The California State Library offers a way—and their enthusiasm—to make this vision a reality. We really have struck gold here, and we hope we can count on your support. If you have any questions about the American Haiku Archive project, or know of any other options or ideas, please do let us know. We are currently drafting a possible “mission statement” for the archive, so if you have any comments or suggestions for it, please contact a committee member. There is much to be done, and many details to be finalized—such as determining how to process donated books, and the establishment of an advisory board. Obviously, we need your help. We want this to be what you want it to be. Please let us know your thoughts.
For more information on the American Haiku Archive proposal, please contact:
Michael Dylan Welch
248 Beach Park Boulevard
Foster City, California 94404
[address and phone no longer correct]
I wrote this text in 1995 to share with members of the Haiku Society of America, especially key members attending the “Haiku Chicago” joint conference between the HSA and the Haiku International Association, held in October of 1995. I printed the flyer on goldenrod paper because I believed we really had struck gold with the American Haiku Archive in California. At the time there was some disagreement about where the HSA’s archives should be housed. This document helped to inform and persuade many HSA members, including most HSA officers, to support the commitment of the society’s archive materials to the American Haiku Archive, and to commit the HSA to making the California State Library its official archives. These goals were accomplished by the unanimous vote of the HSA executive committee as one of its first acts of business in January of 1996, when the new executive committee took office for that year. The American Haiku Archive was founded on 12 July 1996, with the haiku collections of the Haiku Society of America and Elizabeth Searle Lamb as the archive’s cornerstones. The archive immediately became the largest public collection of haiku books and related materials outside Japan—and remains the largest, at least in the English language.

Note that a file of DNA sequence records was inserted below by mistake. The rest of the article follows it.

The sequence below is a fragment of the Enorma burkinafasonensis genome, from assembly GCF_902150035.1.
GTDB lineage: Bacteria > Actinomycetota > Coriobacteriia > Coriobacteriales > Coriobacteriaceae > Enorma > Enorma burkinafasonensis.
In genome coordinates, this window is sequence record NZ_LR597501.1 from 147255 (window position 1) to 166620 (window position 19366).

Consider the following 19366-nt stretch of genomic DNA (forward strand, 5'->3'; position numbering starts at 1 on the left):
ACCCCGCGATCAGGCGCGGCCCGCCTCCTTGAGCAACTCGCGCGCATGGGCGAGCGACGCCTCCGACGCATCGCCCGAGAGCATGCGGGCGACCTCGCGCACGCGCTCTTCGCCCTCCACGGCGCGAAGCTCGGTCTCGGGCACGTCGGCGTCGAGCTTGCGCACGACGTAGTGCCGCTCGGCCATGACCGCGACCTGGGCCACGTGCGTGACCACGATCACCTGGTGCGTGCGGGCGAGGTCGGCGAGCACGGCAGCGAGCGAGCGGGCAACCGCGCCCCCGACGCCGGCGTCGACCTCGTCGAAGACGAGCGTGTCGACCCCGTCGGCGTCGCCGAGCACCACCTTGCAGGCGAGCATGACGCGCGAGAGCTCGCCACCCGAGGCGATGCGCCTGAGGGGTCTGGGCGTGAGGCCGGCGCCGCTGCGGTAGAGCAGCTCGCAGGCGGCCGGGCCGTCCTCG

What hasn’t quite happened, at least not sufficiently, is the digitizing of materials plus Internet access to those materials, other than access to catalog listings. In addition, the California state budget later took some serious hits that curtailed library funding, but the collection has continued with support from the California State Library as much as possible. I originally proposed the name of the archives, meaning “American” to encompass all of the Americas, and not just the United States (something that should come as no surprise since I’m Canadian). I also couldn’t resist the acronym of AHA—perfect for haiku and the “aha” moment that this poetry seeks to preserve. The original name, as this document demonstrates, was “American Haiku Archive,” but it quickly came to be referred to as the “American Haiku Archives.” What hasn’t changed, however, is the care and commitment that our haiku materials receive from the California State Library staff.
The foundation of the American Haiku Archives would not have happened without the support of the Haiku Society of America, as well as its officers and members, together with the organizational support of the American Haiku Archives committee. Also providing significant local support were members of the Haiku Poets of Northern California and the Yuki Teikei Haiku Society who volunteered their time to help make the archives a reality. It has been my privilege to visit the archives numerous times, and to sit next to Gary Snyder, Cor van den Heuvel, James Hackett, and others in Dr. Starr’s large wood-paneled office to experience first-hand how important this archive is to the preservation of haiku materials. With the formation of the American Haiku Archives at the California State Library in Sacramento, the haiku community did, indeed, strike gold.
—23 November 2011